On Monday, Boston inaugurated a new mayor. I had the great privilege to be one of the 8000 who attended the event, with all of the pomp and circumstance, uplifting music and inspiring words. Like a bar or bat mitzvah or a wedding, the ceremony makes us pay attention to a process that has already begun and will continue to evolve. Like many rites of passage, the rituals mark a liminal moment, that period of vulnerability and potential danger as a person or group moves through a transition.
The most memorable line of the new mayor’s speech was a kind of drash (commentary) on the oft-quoted image coined by John Winthrop, that Boston would be a City upon a hill. Mayor Walsh continued
“We are a City Upon a Hill, but it’s not just the shining light of Beacon Hill. It’s Savin Hill, where I live. It’s Bunker Hill, Bellevue Hill and Fort Hill. It’s Pope’s Hill, Jones Hill, and Telegraph Hill. It’s Copp’s Hill, Mission Hill and Eagle Hill.”
The import of those words, describing our diverse neighborhoods, was echoed by every detail of the carefully-orchestrated event. The city’s population and culture was reflected in the clergy -- the Cardinal and the African American preacher, in the political leaders -- Senator Warren and Governor Patrick, and especially the music -- the pipe and drum band, complete with bagpipes, Yo-Yo Ma, students from the Boston Arts Academy and from Neighborhood House Charter School, and the student choir from Boston Renaissance Charter School singing a song written by former mayoral candidate Mel King. Even the new city council looked a lot more like the people of Boston they represent.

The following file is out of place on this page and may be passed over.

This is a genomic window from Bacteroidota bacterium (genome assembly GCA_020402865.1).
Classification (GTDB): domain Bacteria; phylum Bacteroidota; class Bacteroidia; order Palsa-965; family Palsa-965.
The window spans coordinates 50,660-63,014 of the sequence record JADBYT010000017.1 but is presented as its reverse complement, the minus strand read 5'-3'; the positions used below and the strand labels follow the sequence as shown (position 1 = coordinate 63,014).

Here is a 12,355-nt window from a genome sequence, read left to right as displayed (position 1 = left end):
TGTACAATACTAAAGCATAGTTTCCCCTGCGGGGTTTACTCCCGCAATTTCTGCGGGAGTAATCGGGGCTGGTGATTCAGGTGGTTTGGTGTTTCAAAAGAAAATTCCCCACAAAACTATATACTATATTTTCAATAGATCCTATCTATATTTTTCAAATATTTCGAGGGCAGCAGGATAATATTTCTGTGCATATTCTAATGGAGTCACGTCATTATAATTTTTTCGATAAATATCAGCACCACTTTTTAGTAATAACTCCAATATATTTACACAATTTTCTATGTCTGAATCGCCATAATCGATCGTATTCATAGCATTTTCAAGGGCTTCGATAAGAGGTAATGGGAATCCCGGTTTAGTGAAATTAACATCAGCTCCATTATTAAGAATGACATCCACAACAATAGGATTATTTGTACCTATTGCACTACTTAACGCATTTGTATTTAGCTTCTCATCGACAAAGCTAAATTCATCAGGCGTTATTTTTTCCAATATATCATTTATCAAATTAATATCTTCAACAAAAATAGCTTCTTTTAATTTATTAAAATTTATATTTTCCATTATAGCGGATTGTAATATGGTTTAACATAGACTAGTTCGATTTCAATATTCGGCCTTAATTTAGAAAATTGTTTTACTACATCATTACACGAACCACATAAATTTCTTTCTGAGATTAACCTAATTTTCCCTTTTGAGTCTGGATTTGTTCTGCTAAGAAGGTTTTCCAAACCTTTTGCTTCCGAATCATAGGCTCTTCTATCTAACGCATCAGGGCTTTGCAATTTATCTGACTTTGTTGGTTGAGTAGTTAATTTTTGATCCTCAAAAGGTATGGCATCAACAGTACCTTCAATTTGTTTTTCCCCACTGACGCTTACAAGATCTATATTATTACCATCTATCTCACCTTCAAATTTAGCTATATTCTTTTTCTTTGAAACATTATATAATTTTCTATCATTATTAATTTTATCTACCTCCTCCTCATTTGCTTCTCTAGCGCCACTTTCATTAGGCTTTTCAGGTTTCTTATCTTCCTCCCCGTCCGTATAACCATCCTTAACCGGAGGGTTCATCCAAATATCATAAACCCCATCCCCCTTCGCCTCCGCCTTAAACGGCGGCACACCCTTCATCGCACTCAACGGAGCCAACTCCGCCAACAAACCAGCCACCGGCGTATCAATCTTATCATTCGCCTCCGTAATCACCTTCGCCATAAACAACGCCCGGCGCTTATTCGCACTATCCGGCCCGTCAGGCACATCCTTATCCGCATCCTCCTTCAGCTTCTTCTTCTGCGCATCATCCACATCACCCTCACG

Mayor Walsh campaigned on a vision of diversity and inclusion, and spoke at the inaugural of his vision of City Hall serving all residents of the city. The fact that he chose a venue that could hold 8000 people demonstrated the mayor’s commitment to listen to as many voices as possible.
Another moment that struck me was when Governor Patrick turned to Marty Walsh and gave him a bit of advice: remember why you wanted this job in the first place. With years of personal experience of the urgent and often distracting demands of governing, the governor was reminding the mayor to hold onto his vision.
Recently, a professional coach asked me for the best advice I had ever given. After I responded, she explained that the advice we give is a very strong indicator of what’s important to us. Later that week I was reminded of that truth when I offered this advice about making change in an organization: you need to decide whether you are committed to the mission or not. And I realized that I need to remember that too, and not let petty disagreements or convenient excuses obscure the larger goal. In other words, “Keep your eyes on the prize!”
At the end of the inauguration ceremony, Rev. Dr. Ray Hammond asked for protection for our new mayor. In this liminal moment, a moment of transition that can be as fraught with danger as it is open to possibility, we also need to ask protection for the mayor’s vision. Just as we pray in the evening service that God protect us from harm in the darkness of night, so we should also pray that our dreams and goals be kept safe in the days ahead. As we say in the Hashkiveinu prayer, may we be sheltered beneath the wings of the Shechinah (the Divine Presence), let us all pray that our common vision of a city on many hills, with many different faces and cultures, keeps all of our leaders and elected officials and citizens working together through whatever dark nights may lie ahead.